Are you aware that one in five dogs develops osteoarthritis? Canine Arthritis Management reveals that arthritis affects around 80% of dogs above eight years of age and up to 35% of dogs of all ages.
This degenerative joint disease affects the back, hip, and legs of dogs. Canines with this disease lose the articular cartilage surface in their joints over time.
Osteoarthritis is common among older dogs as well as some large breeds that are genetically prone to it. This disease causes the same pain in dogs as in humans, so you can only imagine what canines go through.
If you notice changes in the behavior of your canine companion, do not mistake them as a part of the aging process. That’s because not all changes are due to the aging process. Some can be a result of underlying medical conditions.
That said, here are a few signs that will help you understand if your fur baby has osteoarthritis:
1. Reluctance to Move
Is your once-an-active canine baby no longer interested in leaving home for walks? It could be an indication that your dog is experiencing inflammation in joints due to osteoarthritis.
Some dogs with osteoarthritis set out for walks but turn back early or slow down. Osteoarthritis may also make your fur baby uninterested in darting to your car upon opening the door like it used to do previously.
If your fur baby exhibits such a behavior, it might have developed arthritis, and simplest tasks may have become difficult due to swollen joints.
2. Yelping When Touched
Unless you own a dog of an aggressive breed, canines are affectionate. It isn’t normal for them to bite, snap or growl.
Dogs with arthritis usually get aggressive when someone pets them because of the inflammation they experience in their joints. While arthritis can occur in any joint, knees, elbows, hips, and shoulders are commonly affected.
If your fur baby is crying out, rejecting your affection, or showing any signs of aggression while you’re petting, there’s a high possibility that it is in incredible pain.
3. Difficulty Climbing Stairs
Unlike healthy dogs, arthritic dogs struggle to climb stairs. Climbing the stairs exerts a lot of strain on the front legs joints, which can be problematic for those with arthritis on the carpi (wrists), shoulders, or elbows.
Some canines stop using stairs completely if they experience severe inflammation, while others continue to use them, albeit slowly. In case you’ve noticed that your fur baby has been hesitant in using stairs, get them checked with a vet.
4. Licking the Joints
Humans soothe painful areas through massage, whereas animals relieve pain by licking at sore joints. Anytime you notice your fur baby licking a specific joint or area of its body, you must understand that it’s an aching joint.
Excessive grooming or licking may also lead to discoloration or hair loss over the joint, so watch out for it, as dogs lick inflamed joints to provide some relief.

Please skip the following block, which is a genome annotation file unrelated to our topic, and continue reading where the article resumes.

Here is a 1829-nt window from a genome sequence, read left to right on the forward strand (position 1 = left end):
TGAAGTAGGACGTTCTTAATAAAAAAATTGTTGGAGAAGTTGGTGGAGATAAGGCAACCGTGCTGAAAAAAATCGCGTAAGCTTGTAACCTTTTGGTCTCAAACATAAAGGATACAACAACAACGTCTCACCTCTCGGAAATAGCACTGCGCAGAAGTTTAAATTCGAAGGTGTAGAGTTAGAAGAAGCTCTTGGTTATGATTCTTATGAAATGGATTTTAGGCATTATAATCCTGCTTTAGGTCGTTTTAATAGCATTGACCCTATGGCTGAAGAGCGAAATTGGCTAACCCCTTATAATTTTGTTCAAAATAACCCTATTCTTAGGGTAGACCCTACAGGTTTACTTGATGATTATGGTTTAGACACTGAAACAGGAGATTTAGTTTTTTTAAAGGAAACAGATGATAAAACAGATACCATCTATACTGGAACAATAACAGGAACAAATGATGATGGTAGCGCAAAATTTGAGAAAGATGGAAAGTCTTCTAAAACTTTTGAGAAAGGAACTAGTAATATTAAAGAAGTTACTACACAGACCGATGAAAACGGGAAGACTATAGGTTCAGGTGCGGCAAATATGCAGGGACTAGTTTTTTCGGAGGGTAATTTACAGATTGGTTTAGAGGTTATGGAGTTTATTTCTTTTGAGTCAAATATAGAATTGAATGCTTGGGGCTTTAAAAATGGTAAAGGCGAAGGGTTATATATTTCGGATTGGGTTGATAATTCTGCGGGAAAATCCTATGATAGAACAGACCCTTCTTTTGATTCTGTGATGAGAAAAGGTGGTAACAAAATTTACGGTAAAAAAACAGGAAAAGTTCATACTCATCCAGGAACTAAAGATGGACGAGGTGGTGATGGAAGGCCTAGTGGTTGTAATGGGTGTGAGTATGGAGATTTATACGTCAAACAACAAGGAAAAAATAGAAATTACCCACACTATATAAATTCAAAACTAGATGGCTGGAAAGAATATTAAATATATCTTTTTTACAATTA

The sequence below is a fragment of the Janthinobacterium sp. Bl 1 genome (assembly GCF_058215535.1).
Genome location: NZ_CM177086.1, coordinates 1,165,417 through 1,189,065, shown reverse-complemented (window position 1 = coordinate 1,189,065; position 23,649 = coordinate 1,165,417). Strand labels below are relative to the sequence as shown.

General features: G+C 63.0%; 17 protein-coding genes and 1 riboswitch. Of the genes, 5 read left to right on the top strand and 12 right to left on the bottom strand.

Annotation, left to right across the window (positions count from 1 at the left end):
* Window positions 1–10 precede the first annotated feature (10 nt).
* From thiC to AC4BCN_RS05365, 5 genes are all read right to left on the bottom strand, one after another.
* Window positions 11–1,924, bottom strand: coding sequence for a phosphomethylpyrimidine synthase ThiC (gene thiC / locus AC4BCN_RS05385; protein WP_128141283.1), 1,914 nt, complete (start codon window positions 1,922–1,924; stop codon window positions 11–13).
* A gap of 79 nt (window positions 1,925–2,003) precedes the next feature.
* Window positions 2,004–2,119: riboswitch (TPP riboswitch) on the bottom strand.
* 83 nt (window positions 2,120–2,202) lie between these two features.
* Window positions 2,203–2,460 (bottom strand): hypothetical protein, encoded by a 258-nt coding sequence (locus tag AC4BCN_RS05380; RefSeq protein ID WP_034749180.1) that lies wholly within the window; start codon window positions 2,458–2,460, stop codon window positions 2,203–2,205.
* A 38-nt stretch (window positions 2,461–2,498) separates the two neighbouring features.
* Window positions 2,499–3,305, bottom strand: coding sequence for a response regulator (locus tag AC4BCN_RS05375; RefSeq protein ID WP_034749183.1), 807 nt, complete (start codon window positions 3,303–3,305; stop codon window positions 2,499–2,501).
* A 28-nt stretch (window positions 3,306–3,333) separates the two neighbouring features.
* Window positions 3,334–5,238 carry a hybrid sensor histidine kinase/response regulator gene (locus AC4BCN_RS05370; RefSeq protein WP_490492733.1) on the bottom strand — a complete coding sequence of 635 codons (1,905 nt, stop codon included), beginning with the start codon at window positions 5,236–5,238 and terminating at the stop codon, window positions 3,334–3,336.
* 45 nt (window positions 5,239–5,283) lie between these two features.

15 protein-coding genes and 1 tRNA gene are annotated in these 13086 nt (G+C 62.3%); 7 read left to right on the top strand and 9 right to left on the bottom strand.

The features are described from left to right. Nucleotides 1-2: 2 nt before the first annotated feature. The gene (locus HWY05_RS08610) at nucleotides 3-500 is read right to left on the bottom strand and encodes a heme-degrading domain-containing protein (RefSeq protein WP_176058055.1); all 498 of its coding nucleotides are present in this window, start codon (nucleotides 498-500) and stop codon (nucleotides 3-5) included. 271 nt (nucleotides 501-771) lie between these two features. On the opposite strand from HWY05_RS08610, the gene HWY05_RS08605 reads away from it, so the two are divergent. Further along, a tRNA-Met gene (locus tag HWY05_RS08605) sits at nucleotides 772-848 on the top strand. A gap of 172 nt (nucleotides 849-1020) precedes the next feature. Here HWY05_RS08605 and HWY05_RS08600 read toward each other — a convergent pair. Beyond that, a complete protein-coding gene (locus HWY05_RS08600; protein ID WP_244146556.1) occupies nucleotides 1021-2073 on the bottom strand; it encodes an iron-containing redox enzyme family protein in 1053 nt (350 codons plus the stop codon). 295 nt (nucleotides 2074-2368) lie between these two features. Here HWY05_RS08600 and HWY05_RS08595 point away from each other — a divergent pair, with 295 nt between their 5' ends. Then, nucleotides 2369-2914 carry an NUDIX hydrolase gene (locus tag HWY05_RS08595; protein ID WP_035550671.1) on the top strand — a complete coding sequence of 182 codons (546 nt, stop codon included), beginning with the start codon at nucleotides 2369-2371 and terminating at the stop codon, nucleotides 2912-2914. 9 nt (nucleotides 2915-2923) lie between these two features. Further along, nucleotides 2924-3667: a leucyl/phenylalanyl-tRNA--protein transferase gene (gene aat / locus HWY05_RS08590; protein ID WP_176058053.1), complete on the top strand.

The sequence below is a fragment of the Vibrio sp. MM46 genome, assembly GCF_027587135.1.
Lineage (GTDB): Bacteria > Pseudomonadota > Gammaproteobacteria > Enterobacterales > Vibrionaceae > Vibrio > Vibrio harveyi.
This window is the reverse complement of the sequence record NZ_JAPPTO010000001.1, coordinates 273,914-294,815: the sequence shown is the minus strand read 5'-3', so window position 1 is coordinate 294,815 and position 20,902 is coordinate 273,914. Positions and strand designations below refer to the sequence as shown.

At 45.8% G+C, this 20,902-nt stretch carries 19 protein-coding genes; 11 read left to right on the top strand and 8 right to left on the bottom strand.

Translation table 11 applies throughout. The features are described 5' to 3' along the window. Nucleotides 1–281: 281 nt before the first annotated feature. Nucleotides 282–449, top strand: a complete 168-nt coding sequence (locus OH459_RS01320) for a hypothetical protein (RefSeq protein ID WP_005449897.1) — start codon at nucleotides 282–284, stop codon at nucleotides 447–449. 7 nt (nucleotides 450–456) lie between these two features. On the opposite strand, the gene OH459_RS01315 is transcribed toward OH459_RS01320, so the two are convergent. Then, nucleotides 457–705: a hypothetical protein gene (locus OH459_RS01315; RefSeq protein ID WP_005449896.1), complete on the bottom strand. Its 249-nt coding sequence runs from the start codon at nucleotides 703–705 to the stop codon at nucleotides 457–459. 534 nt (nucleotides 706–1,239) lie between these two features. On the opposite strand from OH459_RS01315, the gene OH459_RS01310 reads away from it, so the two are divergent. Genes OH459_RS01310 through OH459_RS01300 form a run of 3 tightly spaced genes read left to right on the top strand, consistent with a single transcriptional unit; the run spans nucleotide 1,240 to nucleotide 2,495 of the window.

Treatment of Osteoarthritis in Dogs
Just like humans, arthritis is common among dogs, especially older ones. If you suspect your dog has developed osteoarthritis, visiting a veterinarian will be the best bet.
While no “magic bullet” exists to treat osteoarthritis in dogs, over-the-counter medications and supplements are available to relieve aching joints. Let’s take a look at the treatment of osteoarthritis in dogs:
1. NSAIDs to Decrease Pain and Inflammation
Meloxicam, grapiprant, firocoxib, deracoxib, and carprovet for dogs, to name a few, are non-steroidal anti-inflammatory drugs (NSAIDs) that can be used to reduce pain and inflammation. However, note that these drugs have side effects that aren’t well-tolerated by all dogs.
PetRx says gastrointestinal issues are the most reported side effects of carprovet in dogs. Events involving hepatic, dermatologic, neurologic, hematologic, and renal effects have also been reported. Therefore, it’s best to consult your veterinarian about dosage and whether it’s safe for your fur baby.
Supplements such as glucosamine or chondroitin, omega-3 fatty acids, and other natural anti-inflammatory products can relieve pain from aching joints.
An injectable prescription product that may reduce pain caused by arthritis is adequan, thanks to its anti-inflammatory effects. Many dogs that use this product as a part of the pain management plan may experience minimal side effects besides significant comfort.
Prognosis for Dogs With Osteoarthritis
Seeing your once-an-active pup turn into an old, grumpy dog because of osteoarthritis is disheartening. Besides NSAIDs, supplements, and injectable products, therapies can help relieve pain and inflammation of joints.
Among them are laser therapy, acupuncture, and physical rehabilitation, including therapeutic exercise and hands-on techniques. Stem cell therapy and chiropractic manipulation have been helpful in soothing inflammation in dogs.
When it comes to the treatment of osteoarthritis in your beloved canine companion, do not rely on Google or any other dog owner’s knowledge. Remember, only the veterinarian can help your fur baby recover quickly by prescribing the right medications and treatments, so rely only on them.